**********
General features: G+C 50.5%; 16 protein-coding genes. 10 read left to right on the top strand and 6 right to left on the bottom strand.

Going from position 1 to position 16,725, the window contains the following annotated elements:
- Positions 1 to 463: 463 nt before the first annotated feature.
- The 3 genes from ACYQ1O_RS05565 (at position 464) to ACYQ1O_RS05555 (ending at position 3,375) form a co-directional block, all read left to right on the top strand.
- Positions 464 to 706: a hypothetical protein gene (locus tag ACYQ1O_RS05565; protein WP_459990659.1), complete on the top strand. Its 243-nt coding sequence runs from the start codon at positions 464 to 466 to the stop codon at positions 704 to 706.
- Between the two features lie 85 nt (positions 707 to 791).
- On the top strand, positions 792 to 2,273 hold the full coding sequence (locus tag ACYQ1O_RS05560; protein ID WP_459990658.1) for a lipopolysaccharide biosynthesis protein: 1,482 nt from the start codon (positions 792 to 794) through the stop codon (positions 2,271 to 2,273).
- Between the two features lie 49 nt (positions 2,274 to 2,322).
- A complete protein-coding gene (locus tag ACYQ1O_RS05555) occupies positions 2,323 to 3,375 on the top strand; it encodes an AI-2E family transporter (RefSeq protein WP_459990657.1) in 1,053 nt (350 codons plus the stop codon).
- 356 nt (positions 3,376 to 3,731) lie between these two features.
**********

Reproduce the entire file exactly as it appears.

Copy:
General features: G+C 50.5%; 16 protein-coding genes. 10 read left to right on the top strand and 6 right to left on the bottom strand.

Going from position 1 to position 16,725, the window contains the following annotated elements:
- Positions 1 to 463: 463 nt before the first annotated feature.
- The 3 genes from ACYQ1O_RS05565 (at position 464) to ACYQ1O_RS05555 (ending at position 3,375) form a co-directional block, all read left to right on the top strand.
- Positions 464 to 706: a hypothetical protein gene (locus tag ACYQ1O_RS05565; protein WP_459990659.1), complete on the top strand. Its 243-nt coding sequence runs from the start codon at positions 464 to 466 to the stop codon at positions 704 to 706.
- Between the two features lie 85 nt (positions 707 to 791).
- On the top strand, positions 792 to 2,273 hold the full coding sequence (locus tag ACYQ1O_RS05560; protein ID WP_459990658.1) for a lipopolysaccharide biosynthesis protein: 1,482 nt from the start codon (positions 792 to 794) through the stop codon (positions 2,271 to 2,273).
- Between the two features lie 49 nt (positions 2,274 to 2,322).
- A complete protein-coding gene (locus tag ACYQ1O_RS05555) occupies positions 2,323 to 3,375 on the top strand; it encodes an AI-2E family transporter (RefSeq protein WP_459990657.1) in 1,053 nt (350 codons plus the stop codon).
- 356 nt (positions 3,376 to 3,731) lie between these two features.